- In Paweł Pawlikowski newest pic, a young nun is only allowed to take her vows under the condition that she meets her only relative.
- Moritz Pfeifer met Agata Trzebuchowska during the Polish Film Festival in Paris in December 2013. Ida opened in theaters in France in February 2014.
- Pawlikowski’s film portrays Paris as a limbo for those who have shed their past and home, yet have not regained an identity.
- In this film a young mother must cope with the challenges of everyday life while her husband sits off a ten-year-sentence for an unspecified crime.
- Srdan Golubović’s Circles artfully illustrates the questions and challenges of daily life once war is over.
- This quaint documentary is about an unusual pair of photographers who travel around Poland to “capture their beautiful country”.
- Those who think they know Polish director Małgorzata Szumowska, may be surprised by the unconventionality of her earlier films.
- Julia Zelman reviews this often beautiful but rather queasy Holocaust fantasy and concludes that it is history as psychological folktale writ large.
- Polish artist-couple Anka and Willhelm Sasnal’s new film juxtaposes the life of a retired worker and a fresh mother in unexpectable ways.
- The East European Film Bulletin was at the Berlinale (February 6-16) to cover the event for EEFB.
February 5, 2014
Polish Focus 2014: After briefing our readers on Polish film politics since 1989, we turn to regular politics in this months editorial, offering a short outline of some recent developments.
Though many Poles lament a lack of influence on European politics (the voter turnout at the European Parliament elections in 2009 was a mere 24.5% compared to 43.3% in neighboring Germany), prime minister Donald Tusk and foreign minister Radoslaw Sikorski from the centre-right Civic Platform have definitively discovered international politics for themselves in recent weeks. Sikorski was said to be a key actor in bargaining a deal between Viktor Yanukovych and the Ukrainian opposition on February 21st (soon forgotten as Yanukovich was ousted by the parliament the next day), while Tusk has been a vocal proponent of stricter measures against Russias military threats in Crimea. Historically linked, Poland and Ukraine have hosted the European Football Championship (UEFA) together in 2012, a rare cooperation that improved common infrastructure but seemed to do little in way of cultural convergence: Polish state media focussed on price hikes and failed development projects in Ukraine during the championship instead of looking for cultural, historical or social reference points. That Polish politicians are so vocal in Ukraine is partly due to the fact that Russia is wildly unpopular in both Poland and West-Ukraine, and partly due to the political situation in Warsaw. Since late 2012, the economy has slowed down and with it Tusk’s popularity (today, unemployment is still at a relatively high 14%).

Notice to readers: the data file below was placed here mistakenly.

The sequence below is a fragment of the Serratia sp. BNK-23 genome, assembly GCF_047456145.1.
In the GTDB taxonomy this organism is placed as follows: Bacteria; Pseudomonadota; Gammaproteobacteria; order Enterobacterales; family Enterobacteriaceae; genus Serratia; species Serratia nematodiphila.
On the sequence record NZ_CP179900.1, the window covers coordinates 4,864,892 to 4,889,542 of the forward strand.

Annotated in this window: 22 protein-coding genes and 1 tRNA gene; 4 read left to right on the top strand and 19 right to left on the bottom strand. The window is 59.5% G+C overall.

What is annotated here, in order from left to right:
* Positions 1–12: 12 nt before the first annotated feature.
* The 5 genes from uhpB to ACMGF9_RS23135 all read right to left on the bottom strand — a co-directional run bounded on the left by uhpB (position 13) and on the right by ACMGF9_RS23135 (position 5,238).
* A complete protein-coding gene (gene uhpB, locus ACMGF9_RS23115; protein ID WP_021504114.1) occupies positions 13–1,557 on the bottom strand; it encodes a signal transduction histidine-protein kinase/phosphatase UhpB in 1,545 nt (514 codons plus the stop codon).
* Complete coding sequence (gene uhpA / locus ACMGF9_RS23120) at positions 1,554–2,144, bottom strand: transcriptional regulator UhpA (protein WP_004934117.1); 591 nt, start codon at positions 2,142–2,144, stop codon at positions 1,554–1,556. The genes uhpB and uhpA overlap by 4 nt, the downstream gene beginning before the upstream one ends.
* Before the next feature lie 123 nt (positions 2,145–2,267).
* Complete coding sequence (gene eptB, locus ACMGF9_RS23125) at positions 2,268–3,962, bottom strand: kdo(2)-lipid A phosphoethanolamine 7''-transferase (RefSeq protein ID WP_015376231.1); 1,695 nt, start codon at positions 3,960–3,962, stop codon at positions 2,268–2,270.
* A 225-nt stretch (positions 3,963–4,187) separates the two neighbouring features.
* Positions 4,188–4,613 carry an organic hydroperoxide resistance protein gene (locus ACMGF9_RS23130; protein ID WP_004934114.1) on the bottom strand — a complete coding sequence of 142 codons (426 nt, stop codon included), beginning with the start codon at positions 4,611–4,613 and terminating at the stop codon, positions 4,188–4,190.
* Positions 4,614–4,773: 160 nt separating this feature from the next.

Initially marvelled for dealing with the financial crisis relatively well, Poland has lost its image of a weather-proof economy. In September, thousands of Polish unionists gathered on the street to demand reforms in the labour code and the dismissal of labor minister Wladyslaw Kosiniak-Kamysz. Tusk reacted to his fading popularity by shuffling the government last November. Many conservatives (including the popular magazine Wprost) saw a PR-move in the step, expecting no major changes to the governments economic policy. So far, the PO has averted a recession, if by a margin, but opinion polls are shifting towards the rival Law and Justice party (PiS). As elections to the European Parliament grow closer, Tusk and Jaroslaw Kaczynski of PiS will be seen applauding each other less frequently (as they were during each others speeches addressing the Ukrainian crisis). Still, unlike their American counterparts, they are capable of cooperation. In January, Tusk was able to push forward measures designed to crack down on drink driving thanks to cross-party support. As long as Polish politicians are reminded of the merits of culture, film politics should be safe.
For our March issue, we saw two films by Polish helmer Paweł Pawlikowski: Ida, his succesful festival traveller from last year, and Woman in the Fifth with a narrative not unlike that of Polanski’s Tenant. Moritz Pfeifer also interviewed Agata Trzebuchowska, the main actress from Ida. Colette de Castro saw Diary of a Journey, a curious documentary about two photographers (student and teacher) who travel Poland. Meanwhile, Konstanty Kuzma and Moritz Pfeifer complement our Berlinale coverage with reviews of Brides (dir. Tinatin Kajrishvili) and Parasite (dir. Anka and Wilhelm Sasnal). For our Retrospectives, Pfeifer also saw Malogrzata Szumowska’s refreshingly experimental short films from film school. Finally, Patricia Bass saw Srdan Golubović’s Circles, a film which artfully illustrates the questions and challenges of daily life once war is over.
Konstanty Kuzma & Moritz Pfeifer